Paul Corio pens a great round up of recent and current abstract painting shows in New York, including: Warren Isensee at Danese Corey (through Feb 7), January (group show) at Mixed Greens (through Feb 14), Dan Walsh at Paula Cooper, Kellyann Burns at McKenzie Fine Art (through Feb 8), Cheyney Thompson at Andrew Kreps (through Feb 22), Clinton King at Transmitter (through Feb 15), Gary Petersen at Theodore:Art (through February 22), Siri Berg at Hionas Gallery (through Feb 7), Sarah Eichner at Sears Peyton (through Feb 7), Working Knowledge (group show) at Lorimoto (through Feb 8), and Elements (group show) at Minus Space (through February21).
Yifat Gat posts an interview with painter Julie Torres, curator of What I Like About You at Parallel Art Space. The exhibition which opens during Bushwick Open Studios weekend features a work by 19 international artists who have each selected an artist from Brooklyn to participate in the show.
Torres comments that "it never hurts to surround yourself with inspiring artists...... and LOTS of them. When a big group of wonderful people get together, the energy is palpable and the possibilities seem limitless. I think it makes my own work braver, less timid, and more joyful. It definitely gets me out of my own head. It's exhilarating. [The stylistic groupings] happened pretty organically... I naturally gravitate toward other painters, specifically those who radiate in a very human, very raw exuberant way. Since those are the artists I follow online, those are the folks I invited. Not everyone I invited could come, but it's a very exciting group. And because they are each selecting a Brooklyn artist to showcase, it will expand further from there."
The must-see exhibition includes work by Julie Alexander, Jamie Powell, Karl Bielik, Henry Samelson Valerie Brennan, Rodney Dickson, Brian Cypher, Michael Voss, Jack Davidson, Frank Holliday, Brian Edmonds, Patricia Satterlee, Justine Frischmann, Clinton King, Erin Lawlor, Lael Marshall, David T Miller, Brooke Moyse, Lucy Mink, Chris Moss, Sean Montgomery, Yadir Quintana, Melanie Parke, EJ Hauser, Julia Schwartz, Sharon Butler, Peter Shear, Katherine Bradford, Wilma Vissers, Tatiana Berg, Ian White Williams, Paul Behnke, Douglas Witmer, Alex Paik, Pier Wright, Lipke, Stephen Wright, Ky Anderson, Liz Ainslie, Lauren Collings, and Saira Mclaren.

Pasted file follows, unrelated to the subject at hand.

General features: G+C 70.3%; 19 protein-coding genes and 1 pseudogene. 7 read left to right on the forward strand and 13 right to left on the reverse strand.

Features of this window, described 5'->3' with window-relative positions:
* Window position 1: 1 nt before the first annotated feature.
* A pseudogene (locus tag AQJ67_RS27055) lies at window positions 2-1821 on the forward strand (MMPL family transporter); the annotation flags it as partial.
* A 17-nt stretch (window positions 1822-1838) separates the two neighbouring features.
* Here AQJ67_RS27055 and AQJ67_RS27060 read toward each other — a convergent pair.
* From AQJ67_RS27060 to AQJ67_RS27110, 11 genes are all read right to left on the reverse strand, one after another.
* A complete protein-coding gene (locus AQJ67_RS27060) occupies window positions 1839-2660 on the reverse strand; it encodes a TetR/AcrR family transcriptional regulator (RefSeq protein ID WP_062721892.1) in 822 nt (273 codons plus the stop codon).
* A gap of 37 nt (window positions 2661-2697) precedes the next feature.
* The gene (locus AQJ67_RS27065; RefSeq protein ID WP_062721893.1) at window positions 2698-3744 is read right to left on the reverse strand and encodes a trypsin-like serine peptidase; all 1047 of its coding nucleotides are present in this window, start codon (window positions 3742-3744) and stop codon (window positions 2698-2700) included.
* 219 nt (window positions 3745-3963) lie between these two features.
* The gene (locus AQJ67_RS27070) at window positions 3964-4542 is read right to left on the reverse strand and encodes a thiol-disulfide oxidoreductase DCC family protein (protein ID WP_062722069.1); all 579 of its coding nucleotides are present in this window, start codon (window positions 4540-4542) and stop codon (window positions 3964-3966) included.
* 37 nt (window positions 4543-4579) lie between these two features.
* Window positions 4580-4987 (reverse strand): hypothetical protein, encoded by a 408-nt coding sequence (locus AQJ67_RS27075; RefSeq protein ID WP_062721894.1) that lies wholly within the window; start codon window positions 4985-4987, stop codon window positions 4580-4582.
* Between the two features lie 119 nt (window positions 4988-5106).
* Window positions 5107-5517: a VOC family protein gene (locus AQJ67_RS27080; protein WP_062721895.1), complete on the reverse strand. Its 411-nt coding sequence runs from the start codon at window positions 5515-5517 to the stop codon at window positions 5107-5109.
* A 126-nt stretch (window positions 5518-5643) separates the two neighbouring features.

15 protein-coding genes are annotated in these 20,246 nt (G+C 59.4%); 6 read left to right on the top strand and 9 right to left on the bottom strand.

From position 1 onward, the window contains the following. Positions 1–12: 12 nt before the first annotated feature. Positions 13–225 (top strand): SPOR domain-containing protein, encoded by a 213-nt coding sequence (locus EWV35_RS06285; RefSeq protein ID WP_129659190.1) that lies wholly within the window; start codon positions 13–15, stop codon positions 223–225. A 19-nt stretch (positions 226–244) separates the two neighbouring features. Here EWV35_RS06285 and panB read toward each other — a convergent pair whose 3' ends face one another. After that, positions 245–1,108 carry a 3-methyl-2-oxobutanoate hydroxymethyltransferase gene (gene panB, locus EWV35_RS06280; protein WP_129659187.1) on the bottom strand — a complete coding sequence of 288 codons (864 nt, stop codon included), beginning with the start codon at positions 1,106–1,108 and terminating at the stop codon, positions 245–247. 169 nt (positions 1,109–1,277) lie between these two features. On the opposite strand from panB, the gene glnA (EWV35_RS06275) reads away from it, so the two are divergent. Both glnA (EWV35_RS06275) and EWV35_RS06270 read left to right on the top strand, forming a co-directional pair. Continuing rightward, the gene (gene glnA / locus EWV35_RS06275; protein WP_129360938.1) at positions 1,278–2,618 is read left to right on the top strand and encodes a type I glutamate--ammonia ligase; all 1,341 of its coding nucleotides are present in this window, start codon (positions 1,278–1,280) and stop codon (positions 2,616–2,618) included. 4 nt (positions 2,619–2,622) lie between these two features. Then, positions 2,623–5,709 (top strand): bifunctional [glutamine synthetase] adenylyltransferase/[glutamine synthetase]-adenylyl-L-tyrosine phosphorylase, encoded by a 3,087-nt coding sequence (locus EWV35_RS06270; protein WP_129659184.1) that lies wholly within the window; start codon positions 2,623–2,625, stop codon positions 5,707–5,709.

Christopher Joy and Zachary Keeting visit the studio of painter Clinton King.
King discusses the progress of individual paintings and his studio process. On the resolution of individual paintings he comments: " If it's mysterious to me and I really don't know why they look a little uncomfortable and there's a varying degree of response to them, I think they're successful… "
Sharon Butler blogs about the exhibition Love curated by Stephen Truax and presented by Art Blog Art Blog, on view at One River Gallery, Englewood, NJ, through December 21, 2012.
Love, featuring work by a diverse group of Brooklyn painters, celebrates the emotional attachment both painters and conceptual artists have for the medium, a 'love' that has returned painting to the "forefront of innovation in visual art." Butler writes that curator "Truax says the artists he has selected have 'a romantic and emotional engagement with painting and its history,' At the end of his essay, he even suggests that Conceptual artists are adopting painting as a strategy, too... Believing that all painting, no matter how seemingly intuitive, has conceptual underpinnings, Truax makes a case that the old saw "dumb like a painter" no longer applies."
Michael Rutherford interviews artist Clinton King about his work and making a shift from sculpture to painting.
In the sculptures, King remarks, "I often worked with a material in a 'natural way' letting the object and material 'just be.' Working in this way I developed sensitivity and a lightness of touch. This later grew into a highly spontaneous/intuitive approach that naturally adapted to painting, by this time the relationships between material and object became increasingly relative to the viewer. I worked in sculpture for nearly 8 years before rediscovering painting, What came out of this for me was the realization that one practice directly and deeply informed the other, although painting is an additive process by nature it is reductive when seen in context to my overall artistic practice."
Edited by artist Brett Baker, Painters' Table highlights writing from the painting blogosphere as it is published and serves as a platform for exploring blogs that focus primarily on the subject of painting.